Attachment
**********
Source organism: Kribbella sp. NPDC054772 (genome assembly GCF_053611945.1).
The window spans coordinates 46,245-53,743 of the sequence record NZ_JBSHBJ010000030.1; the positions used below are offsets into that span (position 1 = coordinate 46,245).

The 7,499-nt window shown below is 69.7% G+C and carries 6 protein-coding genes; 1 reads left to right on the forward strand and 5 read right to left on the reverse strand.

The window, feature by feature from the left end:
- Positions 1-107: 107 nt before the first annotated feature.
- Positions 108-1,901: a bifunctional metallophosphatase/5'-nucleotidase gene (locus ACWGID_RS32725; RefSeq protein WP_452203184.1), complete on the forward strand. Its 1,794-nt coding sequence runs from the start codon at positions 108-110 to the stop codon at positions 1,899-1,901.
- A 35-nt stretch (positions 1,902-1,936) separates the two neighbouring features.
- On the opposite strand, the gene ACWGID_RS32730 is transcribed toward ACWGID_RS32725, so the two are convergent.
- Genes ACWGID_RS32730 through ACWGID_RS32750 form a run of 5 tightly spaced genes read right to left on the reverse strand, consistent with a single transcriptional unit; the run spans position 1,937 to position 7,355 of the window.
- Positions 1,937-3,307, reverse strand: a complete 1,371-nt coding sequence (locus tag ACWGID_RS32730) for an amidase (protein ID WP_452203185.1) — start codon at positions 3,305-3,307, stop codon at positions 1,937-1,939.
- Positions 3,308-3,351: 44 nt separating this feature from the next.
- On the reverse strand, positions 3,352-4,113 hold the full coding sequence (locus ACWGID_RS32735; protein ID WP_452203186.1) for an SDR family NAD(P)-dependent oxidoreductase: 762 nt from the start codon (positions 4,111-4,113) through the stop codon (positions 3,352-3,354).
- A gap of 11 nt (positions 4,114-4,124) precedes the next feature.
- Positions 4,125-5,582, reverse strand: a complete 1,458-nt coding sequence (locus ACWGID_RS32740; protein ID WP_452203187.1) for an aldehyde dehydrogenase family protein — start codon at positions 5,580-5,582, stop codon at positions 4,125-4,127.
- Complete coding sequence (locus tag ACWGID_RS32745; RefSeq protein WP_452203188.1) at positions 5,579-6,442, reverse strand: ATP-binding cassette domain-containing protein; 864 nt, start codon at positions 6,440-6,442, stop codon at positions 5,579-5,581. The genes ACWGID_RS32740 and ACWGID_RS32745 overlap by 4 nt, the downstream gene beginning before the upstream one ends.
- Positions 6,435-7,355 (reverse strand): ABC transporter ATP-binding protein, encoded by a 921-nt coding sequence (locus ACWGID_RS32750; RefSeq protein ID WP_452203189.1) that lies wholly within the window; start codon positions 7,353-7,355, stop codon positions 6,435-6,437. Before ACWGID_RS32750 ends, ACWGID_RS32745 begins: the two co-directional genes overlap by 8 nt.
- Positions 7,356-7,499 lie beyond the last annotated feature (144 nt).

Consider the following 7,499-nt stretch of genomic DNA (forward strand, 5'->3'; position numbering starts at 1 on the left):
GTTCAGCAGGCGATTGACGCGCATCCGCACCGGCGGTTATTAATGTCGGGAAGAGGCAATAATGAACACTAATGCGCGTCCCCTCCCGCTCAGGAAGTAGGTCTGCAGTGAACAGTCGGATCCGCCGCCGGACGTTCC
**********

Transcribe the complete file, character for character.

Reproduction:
Source organism: Kribbella sp. NPDC054772 (genome assembly GCF_053611945.1).
The window spans coordinates 46,245-53,743 of the sequence record NZ_JBSHBJ010000030.1; the positions used below are offsets into that span (position 1 = coordinate 46,245).

The 7,499-nt window shown below is 69.7% G+C and carries 6 protein-coding genes; 1 reads left to right on the forward strand and 5 read right to left on the reverse strand.

The window, feature by feature from the left end:
- Positions 1-107: 107 nt before the first annotated feature.
- Positions 108-1,901: a bifunctional metallophosphatase/5'-nucleotidase gene (locus ACWGID_RS32725; RefSeq protein WP_452203184.1), complete on the forward strand. Its 1,794-nt coding sequence runs from the start codon at positions 108-110 to the stop codon at positions 1,899-1,901.
- A 35-nt stretch (positions 1,902-1,936) separates the two neighbouring features.
- On the opposite strand, the gene ACWGID_RS32730 is transcribed toward ACWGID_RS32725, so the two are convergent.
- Genes ACWGID_RS32730 through ACWGID_RS32750 form a run of 5 tightly spaced genes read right to left on the reverse strand, consistent with a single transcriptional unit; the run spans position 1,937 to position 7,355 of the window.
- Positions 1,937-3,307, reverse strand: a complete 1,371-nt coding sequence (locus tag ACWGID_RS32730) for an amidase (protein ID WP_452203185.1) — start codon at positions 3,305-3,307, stop codon at positions 1,937-1,939.
- Positions 3,308-3,351: 44 nt separating this feature from the next.
- On the reverse strand, positions 3,352-4,113 hold the full coding sequence (locus ACWGID_RS32735; protein ID WP_452203186.1) for an SDR family NAD(P)-dependent oxidoreductase: 762 nt from the start codon (positions 4,111-4,113) through the stop codon (positions 3,352-3,354).
- A gap of 11 nt (positions 4,114-4,124) precedes the next feature.
- Positions 4,125-5,582, reverse strand: a complete 1,458-nt coding sequence (locus ACWGID_RS32740; protein ID WP_452203187.1) for an aldehyde dehydrogenase family protein — start codon at positions 5,580-5,582, stop codon at positions 4,125-4,127.
- Complete coding sequence (locus tag ACWGID_RS32745; RefSeq protein WP_452203188.1) at positions 5,579-6,442, reverse strand: ATP-binding cassette domain-containing protein; 864 nt, start codon at positions 6,440-6,442, stop codon at positions 5,579-5,581. The genes ACWGID_RS32740 and ACWGID_RS32745 overlap by 4 nt, the downstream gene beginning before the upstream one ends.
- Positions 6,435-7,355 (reverse strand): ABC transporter ATP-binding protein, encoded by a 921-nt coding sequence (locus ACWGID_RS32750; RefSeq protein ID WP_452203189.1) that lies wholly within the window; start codon positions 7,353-7,355, stop codon positions 6,435-6,437. Before ACWGID_RS32750 ends, ACWGID_RS32745 begins: the two co-directional genes overlap by 8 nt.
- Positions 7,356-7,499 lie beyond the last annotated feature (144 nt).

Consider the following 7,499-nt stretch of genomic DNA (forward strand, 5'->3'; position numbering starts at 1 on the left):
GTTCAGCAGGCGATTGACGCGCATCCGCACCGGCGGTTATTAATGTCGGGAAGAGGCAATAATGAACACTAATGCGCGTCCCCTCCCGCTCAGGAAGTAGGTCTGCAGTGAACAGTCGGATCCGCCGCCGGACGTTCC